The benefit of this chapter is that you repay some of your debts—but usually not all—over the course of a three- to five-year repayment plan. But before the court approves your plan, you must fill out the official bankruptcy paperwork and prove that you are:

  • up-to-date on tax filings
  • within debt amount limitations
  • employed and have enough income to cover the required monthly payment, and
  • an individual, not a business (however, all financial aspects of a sole proprietor’s business get included in the bankruptcy).

Your Income Tax Filings Must Be Current

To file for Chapter 13, you will have to submit proof that you filed your federal and state income tax returns for the four tax years prior to your bankruptcy filing date. If you need some time to get current on your filings, the court can postpone the proceedings (but you don’t want to count on this). Ultimately, however, if you don’t produce your returns or transcripts of the returns for those four years, your Chapter 13 case will be dismissed.

You Must Have Sufficient Disposable Income

To qualify for Chapter 13, you will have to show the bankruptcy court that you will have enough income, after subtracting certain allowed expenses and required payments on secured debts (such as a car loan or mortgage), to meet your repayment obligations. Your plan must pay back certain debts in full, or the judge will not confirm (approve) it and allow you to proceed. (For more information, see The Chapter 13 Bankruptcy Repayment Plan. )

You can use the income from the following sources to fund a Chapter 13 plan:

  • regular wages or salary
  • income from self-employment
  • wages from seasonal work
  • commissions from sales or other work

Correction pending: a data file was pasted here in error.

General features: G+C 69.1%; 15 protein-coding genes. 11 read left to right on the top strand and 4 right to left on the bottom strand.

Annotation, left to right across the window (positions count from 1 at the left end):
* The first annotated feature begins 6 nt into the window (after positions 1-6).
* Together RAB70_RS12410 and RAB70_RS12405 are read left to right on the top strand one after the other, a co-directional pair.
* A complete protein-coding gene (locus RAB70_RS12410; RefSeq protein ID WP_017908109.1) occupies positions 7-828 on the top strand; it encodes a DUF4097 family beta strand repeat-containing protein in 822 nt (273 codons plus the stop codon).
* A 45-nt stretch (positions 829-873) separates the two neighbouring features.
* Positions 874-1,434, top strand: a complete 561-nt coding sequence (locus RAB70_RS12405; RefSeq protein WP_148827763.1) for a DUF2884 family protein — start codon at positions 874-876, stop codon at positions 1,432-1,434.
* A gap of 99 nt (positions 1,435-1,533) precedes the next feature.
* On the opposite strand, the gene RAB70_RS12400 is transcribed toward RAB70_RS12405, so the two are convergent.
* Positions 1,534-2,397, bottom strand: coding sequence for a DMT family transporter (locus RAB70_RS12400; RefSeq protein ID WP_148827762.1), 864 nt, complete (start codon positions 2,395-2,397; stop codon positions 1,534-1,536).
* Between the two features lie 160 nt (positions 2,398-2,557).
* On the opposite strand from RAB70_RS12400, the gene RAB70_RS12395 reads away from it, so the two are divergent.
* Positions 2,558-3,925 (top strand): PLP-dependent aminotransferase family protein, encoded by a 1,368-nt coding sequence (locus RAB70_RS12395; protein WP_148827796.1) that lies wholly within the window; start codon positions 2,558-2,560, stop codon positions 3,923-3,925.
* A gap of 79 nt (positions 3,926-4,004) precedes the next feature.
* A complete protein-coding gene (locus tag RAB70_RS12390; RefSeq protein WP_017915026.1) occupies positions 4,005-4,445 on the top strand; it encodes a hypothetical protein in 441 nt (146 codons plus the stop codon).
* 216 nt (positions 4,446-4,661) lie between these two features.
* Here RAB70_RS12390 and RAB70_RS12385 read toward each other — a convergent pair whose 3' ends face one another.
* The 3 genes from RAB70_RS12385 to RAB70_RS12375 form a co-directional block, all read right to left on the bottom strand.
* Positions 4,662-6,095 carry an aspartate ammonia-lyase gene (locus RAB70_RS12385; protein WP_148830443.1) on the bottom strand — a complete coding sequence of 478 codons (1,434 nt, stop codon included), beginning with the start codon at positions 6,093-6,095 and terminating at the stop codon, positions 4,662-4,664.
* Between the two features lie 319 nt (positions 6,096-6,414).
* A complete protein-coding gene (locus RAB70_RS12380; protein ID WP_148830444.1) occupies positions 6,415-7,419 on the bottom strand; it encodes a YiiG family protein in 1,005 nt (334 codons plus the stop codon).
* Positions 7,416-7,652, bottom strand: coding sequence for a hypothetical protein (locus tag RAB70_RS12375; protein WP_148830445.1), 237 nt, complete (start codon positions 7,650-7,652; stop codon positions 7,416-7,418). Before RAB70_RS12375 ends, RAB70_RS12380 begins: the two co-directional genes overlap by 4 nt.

• pension payments
  • Social Security benefits
  • disability or workers’ compensation benefits
  • unemployment benefits, strike benefits, and the like
  • public benefits (welfare payments)
  • child support or alimony you receive
  • royalties and rents, and
  • proceeds from selling property, especially if selling property is part of your primary business property.

If you are married, your income does not necessarily have to be “yours.” A nonworking spouse can file alone and use money from a working spouse as a source of income. And an unemployed spouse can file jointly with a working spouse.

Businesses Not Allowed in Chapter 13 Bankruptcy

A business cannot file for Chapter 13 bankruptcy in the name of that business. Businesses are steered toward Chapter 11 bankruptcy when they need help reorganizing their debts. (An exception exists, however: Although a sole proprietor cannot file in the name of the business, both business and personal debts are the responsibility of the individual, and therefore, are included in the bankruptcy filing. Therefore, Chapter 13 can effectively help reorganize a sole proprietor’s business.)

You can, however, file for Chapter 13 bankruptcy as an individual even if you own a business. You’ll include business-related debts for which you are personally liable in your Chapter 13 bankruptcy case. But, the business will remain liable for the debt. (Again, the result is different if you’re a sole proprietor—both the individual and business debt liability will be handled by the bankruptcy.)

Call Sam today to learn more about Chapter 13 Bankruptcy (318) 322-7655! We’ll discuss your options during a FREE initial consultation.